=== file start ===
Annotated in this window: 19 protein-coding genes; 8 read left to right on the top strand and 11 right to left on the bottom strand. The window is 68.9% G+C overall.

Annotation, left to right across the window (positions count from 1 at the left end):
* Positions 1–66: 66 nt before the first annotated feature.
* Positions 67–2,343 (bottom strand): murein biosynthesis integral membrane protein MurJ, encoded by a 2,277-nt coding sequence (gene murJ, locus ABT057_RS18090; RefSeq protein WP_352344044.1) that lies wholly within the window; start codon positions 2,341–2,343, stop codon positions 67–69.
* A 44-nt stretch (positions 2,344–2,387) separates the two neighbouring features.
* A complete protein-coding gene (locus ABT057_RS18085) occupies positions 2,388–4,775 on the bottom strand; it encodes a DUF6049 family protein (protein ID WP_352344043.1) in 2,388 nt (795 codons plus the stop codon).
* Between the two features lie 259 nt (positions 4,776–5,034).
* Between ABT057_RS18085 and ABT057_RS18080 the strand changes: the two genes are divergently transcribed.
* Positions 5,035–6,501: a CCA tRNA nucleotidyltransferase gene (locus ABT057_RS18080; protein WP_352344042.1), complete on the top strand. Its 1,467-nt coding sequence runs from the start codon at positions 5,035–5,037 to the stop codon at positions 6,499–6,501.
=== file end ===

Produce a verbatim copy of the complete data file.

Annotated in this window: 19 protein-coding genes; 8 read left to right on the top strand and 11 right to left on the bottom strand. The window is 68.9% G+C overall.

Annotation, left to right across the window (positions count from 1 at the left end):
* Positions 1–66: 66 nt before the first annotated feature.
* Positions 67–2,343 (bottom strand): murein biosynthesis integral membrane protein MurJ, encoded by a 2,277-nt coding sequence (gene murJ, locus ABT057_RS18090; RefSeq protein WP_352344044.1) that lies wholly within the window; start codon positions 2,341–2,343, stop codon positions 67–69.
* A 44-nt stretch (positions 2,344–2,387) separates the two neighbouring features.
* A complete protein-coding gene (locus ABT057_RS18085) occupies positions 2,388–4,775 on the bottom strand; it encodes a DUF6049 family protein (protein ID WP_352344043.1) in 2,388 nt (795 codons plus the stop codon).
* Between the two features lie 259 nt (positions 4,776–5,034).
* Between ABT057_RS18085 and ABT057_RS18080 the strand changes: the two genes are divergently transcribed.
* Positions 5,035–6,501: a CCA tRNA nucleotidyltransferase gene (locus ABT057_RS18080; protein WP_352344042.1), complete on the top strand. Its 1,467-nt coding sequence runs from the start codon at positions 5,035–5,037 to the stop codon at positions 6,499–6,501.